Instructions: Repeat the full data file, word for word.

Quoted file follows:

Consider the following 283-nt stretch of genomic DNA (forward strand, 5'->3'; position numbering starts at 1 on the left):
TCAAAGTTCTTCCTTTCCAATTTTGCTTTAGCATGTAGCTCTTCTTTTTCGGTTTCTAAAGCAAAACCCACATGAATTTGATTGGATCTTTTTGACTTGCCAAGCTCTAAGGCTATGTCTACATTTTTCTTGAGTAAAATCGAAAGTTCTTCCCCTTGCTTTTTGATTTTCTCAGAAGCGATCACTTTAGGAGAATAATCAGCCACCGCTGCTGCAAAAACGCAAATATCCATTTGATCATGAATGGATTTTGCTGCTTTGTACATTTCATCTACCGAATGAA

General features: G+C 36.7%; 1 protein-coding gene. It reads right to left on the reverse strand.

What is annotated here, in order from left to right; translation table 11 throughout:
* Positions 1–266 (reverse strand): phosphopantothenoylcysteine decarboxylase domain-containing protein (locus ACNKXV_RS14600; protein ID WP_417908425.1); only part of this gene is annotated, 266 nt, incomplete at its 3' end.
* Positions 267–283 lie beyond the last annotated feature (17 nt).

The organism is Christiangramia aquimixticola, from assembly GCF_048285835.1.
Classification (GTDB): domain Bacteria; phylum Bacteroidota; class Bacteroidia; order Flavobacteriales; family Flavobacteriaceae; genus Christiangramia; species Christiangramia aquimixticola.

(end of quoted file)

Consider the following 283-nt stretch of genomic DNA (forward strand, 5'->3'; position numbering starts at 1 on the left):
TCAAAGTTCTTCCTTTCCAATTTTGCTTTAGCATGTAGCTCTTCTTTTTCGGTTTCTAAAGCAAAACCCACATGAATTTGATTGGATCTTTTTGACTTGCCAAGCTCTAAGGCTATGTCTACATTTTTCTTGAGTAAAATCGAAAGTTCTTCCCCTTGCTTTTTGATTTTCTCAGAAGCGATCACTTTAGGAGAATAATCAGCCACCGCTGCTGCAAAAACGCAAATATCCATTTGATCATGAATGGATTTTGCTGCTTTGTACATTTCATCTACCGAATGAA

General features: G+C 36.7%; 1 protein-coding gene. It reads right to left on the reverse strand.

What is annotated here, in order from left to right; translation table 11 throughout:
* Positions 1–266 (reverse strand): phosphopantothenoylcysteine decarboxylase domain-containing protein (locus ACNKXV_RS14600; protein ID WP_417908425.1); only part of this gene is annotated, 266 nt, incomplete at its 3' end.
* Positions 267–283 lie beyond the last annotated feature (17 nt).

The organism is Christiangramia aquimixticola, from assembly GCF_048285835.1.
Classification (GTDB): domain Bacteria; phylum Bacteroidota; class Bacteroidia; order Flavobacteriales; family Flavobacteriaceae; genus Christiangramia; species Christiangramia aquimixticola.